A fragment of the planet that survived the death of its star has been discovered by the University of Warwick astronomers in a disk of debris formed from destroyed planets, which the star ultimately consumes.  The iron and nickel rich planetesimal survived a system-wide cataclysm that followed the death of its host star, SDSS J122859.93 + 104032.9. Believed to have once been part of a larger planet, its survival is all the more astonishing as it orbits closer to its star than previously thought possible, going around it once every two hours.
The discovery, reported in journal Science, white dwarf using subtle variations of the emitted light to identify the additional gas that the planetesimal generates.
Using the Gran Telescopio Canarias in La Palma, the researchers studied the disc orbiting a white dwarf 410 light years away, formed by the rocky bodies, consisting of elements such as iron, magnesium, silicon and oxygen – the four key building blocks of the Earth and most rocky bodies. Within that disc they discovered a circle of gas streaming from a solid body, like a comet's tail.
The astronomers estimate that this body should be at least a kilometer in size but may be as large as a A few hundred kilometers in diameter, comparable to the largest asteroids known in our Solar System.
White dwarfs are the remains of stars like our sun that have burnt all their fuel and shed their outer layers, leaving behind a lush cool core over time This particular star has shrunk so dramatically that the planestinal orbits within its sun's original radius. Evidence suggests that it was once part of a larger body further out in its solar system and is likely to have been a planet apart as the star began its cooling process.
Lead author Dr. Christopher Manser, Department of Research of Physics, said: "The star would have originally been about two solar masses, but now the white dwarf is only 70% of the mass of our Sun. "The white dwarf's gravity is so strong – about 100,000 times that of the Earth – that A typical asteroid will be ripped apart by gravitational forces if it passes too close to the white dwarf. "
Professor Boris Gaensicke, co-author of the Department of Physics, adds:" The planestinal we have discovered is deep into the gravitational well of the white dwarf, much closer to it than we would expect to find anything still alive. This is only possible because it should be very dense and / or very likely to have a internal strength that holds it together, so we propose that it consists largely of iron and nickel.
"If it was pure iron it could survive where It lives now, but equally it could be a body that is rich in iron but with internal strength to hold it together, which is consistent with planetesimal being a fairly massive fragment of planet core. If it was correct, the original body was at least a few hundred kilometers in diameter because it is only at that point that planets begin to differentiate – like oil on water – and have heavier elements to sink to form a metallic core. "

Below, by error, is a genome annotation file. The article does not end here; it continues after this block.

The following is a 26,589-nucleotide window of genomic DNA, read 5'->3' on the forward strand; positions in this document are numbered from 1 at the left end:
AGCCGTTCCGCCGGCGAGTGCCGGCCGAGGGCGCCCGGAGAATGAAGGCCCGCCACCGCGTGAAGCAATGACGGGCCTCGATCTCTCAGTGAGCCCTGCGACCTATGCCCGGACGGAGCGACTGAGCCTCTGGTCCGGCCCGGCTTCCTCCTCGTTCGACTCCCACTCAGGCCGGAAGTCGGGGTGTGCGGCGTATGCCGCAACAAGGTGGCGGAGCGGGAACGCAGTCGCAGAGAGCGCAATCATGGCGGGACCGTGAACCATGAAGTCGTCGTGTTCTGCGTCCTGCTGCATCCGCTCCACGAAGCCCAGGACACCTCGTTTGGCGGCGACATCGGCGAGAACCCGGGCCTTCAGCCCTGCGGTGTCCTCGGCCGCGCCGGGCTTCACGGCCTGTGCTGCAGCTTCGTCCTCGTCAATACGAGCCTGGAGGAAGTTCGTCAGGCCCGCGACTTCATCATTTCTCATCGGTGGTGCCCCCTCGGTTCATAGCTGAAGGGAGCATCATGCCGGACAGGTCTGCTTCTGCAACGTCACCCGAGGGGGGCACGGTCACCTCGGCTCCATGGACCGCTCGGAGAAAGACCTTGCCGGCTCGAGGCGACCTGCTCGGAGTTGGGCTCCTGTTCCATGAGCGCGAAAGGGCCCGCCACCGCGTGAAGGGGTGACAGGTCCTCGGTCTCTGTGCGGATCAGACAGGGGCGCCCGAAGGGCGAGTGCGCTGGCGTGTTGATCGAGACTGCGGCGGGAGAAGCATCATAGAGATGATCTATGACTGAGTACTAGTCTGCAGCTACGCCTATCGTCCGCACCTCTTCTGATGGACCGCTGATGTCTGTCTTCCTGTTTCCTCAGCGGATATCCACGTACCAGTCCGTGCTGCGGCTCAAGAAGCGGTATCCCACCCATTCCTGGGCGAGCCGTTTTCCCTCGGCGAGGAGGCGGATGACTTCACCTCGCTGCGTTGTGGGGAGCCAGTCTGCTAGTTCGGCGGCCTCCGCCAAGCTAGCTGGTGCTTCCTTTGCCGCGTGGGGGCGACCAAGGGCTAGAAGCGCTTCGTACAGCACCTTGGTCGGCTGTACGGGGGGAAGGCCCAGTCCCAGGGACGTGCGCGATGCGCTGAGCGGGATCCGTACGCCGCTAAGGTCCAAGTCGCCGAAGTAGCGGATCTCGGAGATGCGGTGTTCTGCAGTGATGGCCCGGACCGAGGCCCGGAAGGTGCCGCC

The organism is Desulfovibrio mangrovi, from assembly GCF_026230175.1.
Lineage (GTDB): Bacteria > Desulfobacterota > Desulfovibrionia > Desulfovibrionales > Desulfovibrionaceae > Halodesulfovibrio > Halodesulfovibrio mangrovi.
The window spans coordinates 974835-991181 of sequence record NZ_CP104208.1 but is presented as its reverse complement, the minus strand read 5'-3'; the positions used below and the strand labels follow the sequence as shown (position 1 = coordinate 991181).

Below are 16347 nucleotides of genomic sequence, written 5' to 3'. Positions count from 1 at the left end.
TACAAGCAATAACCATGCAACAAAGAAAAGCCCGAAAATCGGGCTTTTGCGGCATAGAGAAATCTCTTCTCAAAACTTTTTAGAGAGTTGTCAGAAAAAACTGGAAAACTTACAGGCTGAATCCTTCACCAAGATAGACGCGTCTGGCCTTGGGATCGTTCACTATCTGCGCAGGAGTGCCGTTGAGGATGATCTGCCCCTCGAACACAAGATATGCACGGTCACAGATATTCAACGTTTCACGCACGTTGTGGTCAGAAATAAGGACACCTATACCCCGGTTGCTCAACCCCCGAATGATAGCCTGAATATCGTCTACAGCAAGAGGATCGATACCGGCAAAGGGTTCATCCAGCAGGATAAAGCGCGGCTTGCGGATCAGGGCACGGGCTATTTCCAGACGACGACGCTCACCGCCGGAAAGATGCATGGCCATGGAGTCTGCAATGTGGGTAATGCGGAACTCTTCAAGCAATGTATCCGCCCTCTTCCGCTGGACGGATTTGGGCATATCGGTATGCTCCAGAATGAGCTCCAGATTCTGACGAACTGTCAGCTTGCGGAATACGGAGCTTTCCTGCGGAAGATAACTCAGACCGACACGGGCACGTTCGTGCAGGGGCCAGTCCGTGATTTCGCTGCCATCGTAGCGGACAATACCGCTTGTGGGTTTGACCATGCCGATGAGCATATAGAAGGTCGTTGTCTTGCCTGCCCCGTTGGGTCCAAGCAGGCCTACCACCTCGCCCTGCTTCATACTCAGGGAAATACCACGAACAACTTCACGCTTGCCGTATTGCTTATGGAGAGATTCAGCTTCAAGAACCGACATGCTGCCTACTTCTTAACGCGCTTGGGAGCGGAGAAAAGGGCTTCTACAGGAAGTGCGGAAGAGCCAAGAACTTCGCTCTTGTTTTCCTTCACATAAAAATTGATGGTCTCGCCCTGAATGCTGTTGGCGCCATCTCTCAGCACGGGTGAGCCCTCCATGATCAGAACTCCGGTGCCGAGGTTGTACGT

The discovery offers a
Dr. Christopher Manser said: "As stars, they grow into red giants, which" clean out "much of the inner part. of their planetary system. In our Solar System, the Sun will expand to where the Earth is currently orbiting, and will wipe out Earth, Mercury, and Venus. "The general consensus is that between 5-6 billion years from now, our Solar System will be a white dwarf in the place of the Sun, orbited by Mars, Jupiter, Saturn, the outer planets, as well as asteroids and comets. Gravitational interactions are likely to happen in such remnants of planetary systems, meaning larger planets can easily push the smaller bodies to the orbital, which takes them close to the white dwarf, where they get shredded by its tremendous gravity.
"Learning about the masses of asteroids, or planetary fragments that can reach a white dwarf can tell us something about the planets that we know to be further out in this system, but we currently have no way to detect.
"Our discovery is only the The second solid planetesimal was found in a tight orbit around a white dwarf, with the former one being found, because the debris passing in front of the star is blocked by some of its light, which is the "transit method" widely used to discover exoplanets around Sun-like stars . To find such transits, the geometry under which we view them should be very fine tuned, which means that each system observed for several hours mostly leads to nothing. The spectroscopic method we have developed in this research can detect close-in planetesimals without the need for a particular alignment. We already know of several other systems with bulk discs very similar to SDSS J122859.93 + 104032.9, which we will study next. We are confident that we will discover additional planetesimals for orbiting white dwarfs, which will then allow us to learn more about their general properties. "
Publication: Christopher J. Manser, et al.," A planetary orbiting within the rubbish disk around a white dwarf star, "Science, April 5, 2019: Vol. 364, Issue 6435, pp. 66-69; DOI: 10.1126 / science.aat5330